Payman Taei is the Founder of HindSite Interactive (he doesn’t like using the word ”CEO” it’s way too Formal), an award winning web design and web development company. He’s also the Founder of Visme, a Do It Yourself platform allowing everyone to easily create, manage professional presentations & infographics.
Learn to make your own invitations without any design knowledge, think about color palettes, themes, typography, imagery, event details, and more to distill your event into a single design. Personalize invitation templates using powerful tools and beautiful images.
Your business has spent weeks (or possibly even months) coming up with the perfect event that your ideal customers are going to love. You've spared no expense and pulled out all the stops. Now, all you have to do is let everyone know about it.
Which, of course, is where your invitation cards come into play.
When leveraged properly, invitation cards are more than just a way of conveying information. If that was all you were trying to do, you could put the event's date up on your website or send out a quick message to the people on your email list.
No, what you're trying to do is build anticipation. Get people excited. Help them reach the point where when that big day finally comes, they can't wait to get in their car and spend some time with you and your people.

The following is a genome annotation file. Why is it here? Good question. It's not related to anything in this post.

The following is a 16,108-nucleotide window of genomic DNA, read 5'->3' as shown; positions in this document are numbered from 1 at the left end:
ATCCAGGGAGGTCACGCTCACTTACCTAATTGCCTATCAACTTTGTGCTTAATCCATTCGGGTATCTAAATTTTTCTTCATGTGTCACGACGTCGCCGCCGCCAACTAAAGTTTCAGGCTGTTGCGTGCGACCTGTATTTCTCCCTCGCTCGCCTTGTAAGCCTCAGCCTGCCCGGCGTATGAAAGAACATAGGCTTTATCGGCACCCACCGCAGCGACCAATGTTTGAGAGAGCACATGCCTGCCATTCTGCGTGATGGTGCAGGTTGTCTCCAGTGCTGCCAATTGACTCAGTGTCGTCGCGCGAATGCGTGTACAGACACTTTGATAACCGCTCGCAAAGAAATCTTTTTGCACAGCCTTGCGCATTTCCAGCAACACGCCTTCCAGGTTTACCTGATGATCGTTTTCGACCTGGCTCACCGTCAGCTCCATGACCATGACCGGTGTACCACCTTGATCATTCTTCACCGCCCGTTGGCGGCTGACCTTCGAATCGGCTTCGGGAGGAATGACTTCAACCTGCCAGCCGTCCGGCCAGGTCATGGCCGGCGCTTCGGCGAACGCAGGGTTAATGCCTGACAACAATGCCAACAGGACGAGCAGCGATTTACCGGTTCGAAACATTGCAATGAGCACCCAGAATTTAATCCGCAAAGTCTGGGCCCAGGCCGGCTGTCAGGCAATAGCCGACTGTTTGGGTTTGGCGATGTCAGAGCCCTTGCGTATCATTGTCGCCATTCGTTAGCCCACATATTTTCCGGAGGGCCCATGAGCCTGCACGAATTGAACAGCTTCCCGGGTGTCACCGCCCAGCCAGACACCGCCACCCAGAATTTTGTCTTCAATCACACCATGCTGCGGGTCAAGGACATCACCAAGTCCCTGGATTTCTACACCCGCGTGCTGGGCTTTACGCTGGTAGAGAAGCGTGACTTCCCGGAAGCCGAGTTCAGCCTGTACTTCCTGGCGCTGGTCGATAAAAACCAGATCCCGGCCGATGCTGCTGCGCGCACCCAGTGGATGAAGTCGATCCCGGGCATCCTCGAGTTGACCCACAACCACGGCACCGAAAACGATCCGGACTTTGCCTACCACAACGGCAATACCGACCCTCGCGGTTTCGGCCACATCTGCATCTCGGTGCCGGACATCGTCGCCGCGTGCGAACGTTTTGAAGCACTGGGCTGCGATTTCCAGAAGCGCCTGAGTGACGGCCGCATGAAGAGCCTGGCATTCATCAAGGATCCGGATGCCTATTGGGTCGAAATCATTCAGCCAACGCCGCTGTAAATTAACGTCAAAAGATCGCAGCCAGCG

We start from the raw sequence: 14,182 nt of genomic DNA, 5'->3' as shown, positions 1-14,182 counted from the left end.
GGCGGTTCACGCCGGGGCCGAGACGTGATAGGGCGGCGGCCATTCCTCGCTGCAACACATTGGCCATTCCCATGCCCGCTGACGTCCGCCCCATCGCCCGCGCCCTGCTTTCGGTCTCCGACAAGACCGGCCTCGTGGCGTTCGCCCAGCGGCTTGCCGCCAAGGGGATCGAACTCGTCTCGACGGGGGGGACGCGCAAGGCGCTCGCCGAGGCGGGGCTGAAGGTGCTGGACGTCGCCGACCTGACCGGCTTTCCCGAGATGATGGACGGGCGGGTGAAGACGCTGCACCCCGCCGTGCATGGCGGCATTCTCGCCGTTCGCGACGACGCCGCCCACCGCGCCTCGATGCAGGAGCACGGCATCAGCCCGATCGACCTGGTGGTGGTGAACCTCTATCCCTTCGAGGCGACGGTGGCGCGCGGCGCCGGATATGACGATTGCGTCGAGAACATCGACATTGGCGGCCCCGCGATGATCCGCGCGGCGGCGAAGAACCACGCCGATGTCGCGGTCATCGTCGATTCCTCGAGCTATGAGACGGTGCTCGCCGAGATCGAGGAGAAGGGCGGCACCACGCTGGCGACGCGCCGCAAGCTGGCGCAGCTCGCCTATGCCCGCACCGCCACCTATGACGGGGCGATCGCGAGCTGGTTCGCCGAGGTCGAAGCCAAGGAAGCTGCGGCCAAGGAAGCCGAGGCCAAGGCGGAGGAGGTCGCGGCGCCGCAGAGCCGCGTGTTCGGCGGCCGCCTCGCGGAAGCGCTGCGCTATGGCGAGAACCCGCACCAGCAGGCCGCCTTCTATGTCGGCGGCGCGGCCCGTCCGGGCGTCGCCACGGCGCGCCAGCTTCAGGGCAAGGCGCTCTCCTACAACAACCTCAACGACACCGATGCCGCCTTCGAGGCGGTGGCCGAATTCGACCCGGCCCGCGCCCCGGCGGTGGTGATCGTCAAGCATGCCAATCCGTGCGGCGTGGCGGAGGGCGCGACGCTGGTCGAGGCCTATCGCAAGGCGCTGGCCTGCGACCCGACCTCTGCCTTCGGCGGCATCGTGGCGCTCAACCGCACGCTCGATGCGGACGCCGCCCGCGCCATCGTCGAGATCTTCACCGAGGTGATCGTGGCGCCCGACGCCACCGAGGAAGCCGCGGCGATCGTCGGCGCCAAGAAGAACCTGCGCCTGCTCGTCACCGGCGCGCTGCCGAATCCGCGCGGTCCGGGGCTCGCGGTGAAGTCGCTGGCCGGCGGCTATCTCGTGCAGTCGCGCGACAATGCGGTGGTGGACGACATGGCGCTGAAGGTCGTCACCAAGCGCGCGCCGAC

Thoughtfully designed invitation cards allow you to do all of this and more in the most compelling way possible.
But of course, simply sending out those invitations alone isn't enough to get the job done. If you really want to make the maximum impact and make sure your attendance levels are where you need them to be, there are a few key things you'll want to keep in mind as you fire up the invitation maker and get started.
Creating Better Invitation Cards, One Step at a Time
Maybe the most important thing you can do when designing your own invitation cards involves getting out of your own head, so to speak. In a lot of ways, invitation cards are just another piece of marketing collateral.
To that end, you should be thinking the same way you would if you were using a poster maker like Visme (which I founded) to design something that would eventually wind up in a store somewhere. The process will only be as creatively difficult as you choose to make it, so just rely on the old best practices of visualization to help get you by.
To get to that point, you need to understand what your goals are. In this context, they include A) getting the relevant information across about the date, time and location, B) doing so in a way that also conveys the spirit of the event in question, and C) bringing all of this together via a visual design that compels people to want to attend to begin with.
Every design decision that you make should service one of these three goals, and your invitation card is a blank canvas to that end. Likewise, anything that is not directly tied into those goals (or worse, distracts from them) is something you can't afford to include.
For starters, don't be afraid to leverage the principles of color theory to your advantage. If your event is one that is fun in nature and that people should be genuinely excited about, rely heavily on brighter colors like red and orange. If it's more serious in nature but just as important, go darker and place a heavy emphasis on colors like black.